Grandchildren of the late Judge Leander Perez, a segregationist political boss who ruled Plaquemines Parish, Louisiana from the twenties until his death in 1968, recently filed a so-called “legacy lawsuit” against several large oil companies for allegedly polluting land on which the family held mineral rights.  The glaring problem with the plaintiffs’ case is that Perez stole the mineral rights in question from the Parish he controlled for over 40 years.

Although it was no secret that Perez was crooked, exactly how Perez and his family amassed their $80 million fortune remained a mystery until 1987.   Suspecting Perez’s misdeeds, Plaquemines Parish later brought a lawsuit against him and his family.

The Parish could prove nothing until one of their lawyers decided to try sifting through the records from Perez’s son’s divorce.  In the file, the Parish lawyer found a scrap of paper that referred to a company called Delta Development Inc.  Delta Development Inc. turned out to be the company the Perez family had used to receive their oil royalties for decades.

Our big break in a case often comes from the unlikeliest of places.  We always tell our clients to try to think outside the box when developing an asset search strategy because you don’t know what you don’t know.  It just might be worth getting that old case out of archives or interviewing that former secretary.

In fact, much like in the Perez case, we rcently uncovered offshore companies holding assets at issue in a commercial litigation by reading through the public divorce filings of one of the defendant company’s executives.  Our clients, who previously had no reason to suspect that their adversaries were conducting business through offshore companies, can now craft discovery demands that could reveal what we suspect may be a much larger network of hidden offshore companies and assets.

A London judge has ordered oil trader Michael Prest to pay his wife over $600,000 in support and alimony payments or face jail time.  Prest’s case gained attention last year for a landmark U.K. Supreme Court ruling permitting Yasmin Prest to pierce the corporate veil to reach assets that Michael had placed in trusts held by his various offshore companies.  The ruling represented the first time the British courts pierced the corporate veil in a divorce case, and ultimately led to Yasmin obtaining a 17.5 million pound divorce award.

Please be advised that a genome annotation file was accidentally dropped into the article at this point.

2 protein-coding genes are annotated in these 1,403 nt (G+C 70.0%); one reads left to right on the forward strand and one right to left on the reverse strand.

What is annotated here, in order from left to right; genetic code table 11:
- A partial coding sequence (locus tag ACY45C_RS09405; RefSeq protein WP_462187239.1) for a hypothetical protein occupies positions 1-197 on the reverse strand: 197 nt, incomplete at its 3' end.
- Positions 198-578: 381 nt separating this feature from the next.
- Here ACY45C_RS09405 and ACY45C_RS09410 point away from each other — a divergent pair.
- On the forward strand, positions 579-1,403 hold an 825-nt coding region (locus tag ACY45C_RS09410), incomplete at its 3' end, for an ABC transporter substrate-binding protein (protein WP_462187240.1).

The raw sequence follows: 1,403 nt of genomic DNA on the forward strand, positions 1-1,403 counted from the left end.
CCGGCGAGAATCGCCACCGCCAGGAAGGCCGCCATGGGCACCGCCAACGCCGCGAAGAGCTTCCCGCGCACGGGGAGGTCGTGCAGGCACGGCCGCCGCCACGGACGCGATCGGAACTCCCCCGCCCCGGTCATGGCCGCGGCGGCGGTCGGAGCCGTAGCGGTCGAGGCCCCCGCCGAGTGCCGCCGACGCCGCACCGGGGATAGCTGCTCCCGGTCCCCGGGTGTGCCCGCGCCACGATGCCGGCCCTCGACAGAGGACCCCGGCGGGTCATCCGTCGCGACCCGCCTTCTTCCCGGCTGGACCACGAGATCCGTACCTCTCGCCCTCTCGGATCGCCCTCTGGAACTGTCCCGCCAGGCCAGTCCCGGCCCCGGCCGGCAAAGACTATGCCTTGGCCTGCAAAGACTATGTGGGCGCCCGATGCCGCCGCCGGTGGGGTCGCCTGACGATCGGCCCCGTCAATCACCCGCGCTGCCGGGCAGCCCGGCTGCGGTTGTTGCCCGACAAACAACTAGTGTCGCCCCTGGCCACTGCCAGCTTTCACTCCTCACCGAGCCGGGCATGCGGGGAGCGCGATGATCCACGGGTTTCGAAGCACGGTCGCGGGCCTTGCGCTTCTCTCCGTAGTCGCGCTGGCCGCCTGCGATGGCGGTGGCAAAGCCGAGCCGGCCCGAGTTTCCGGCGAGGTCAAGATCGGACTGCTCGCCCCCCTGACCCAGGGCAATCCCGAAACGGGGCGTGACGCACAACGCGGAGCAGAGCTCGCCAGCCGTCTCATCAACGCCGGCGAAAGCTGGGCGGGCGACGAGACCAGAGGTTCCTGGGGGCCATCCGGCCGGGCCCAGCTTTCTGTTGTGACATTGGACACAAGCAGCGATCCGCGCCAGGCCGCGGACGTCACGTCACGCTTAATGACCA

Prest claims that he does not have sufficient funds to pay the award because his company, Petrodel Resources Ltd., is no longer operational.  Yasmin asserts that, despite his claims of poverty, Michael still lives a lavish lifestyle, spending hundreds of thousands of pounds per year on luxury travel.

As we wrote here, when conducting matrimonial asset investigations, especially those involving self-employed spouses like Michael Prest, our first step is to look for companies owned by the spouse, his family, and his close associates.  If the spouse makes no mention of income from these companies in his net worth statement or if he has not disclosed his interest in them during the discovery process, then their mere existence can be a sign that the spouse is using his companies to hide money.

Once we find the spouse’s companies, we can then search for assets owned by those companies, not just by the spouse.  We may find real property, stock holdings, aircraft, boats, or any of a wide range of assets that can be uncovered in a public record search.

We were once able to find a side company owned by a lawyer husband in which he had stashed an entire thoroughbred horse farm.  We also found the value of the horses, the trucks, the barns, and even the tractors on the property, all through searching the public record.  In addition to what we uncovered, our client was also able to request broad discovery of all of the husband’s hidden companies and their assets, including trusts and bank accounts.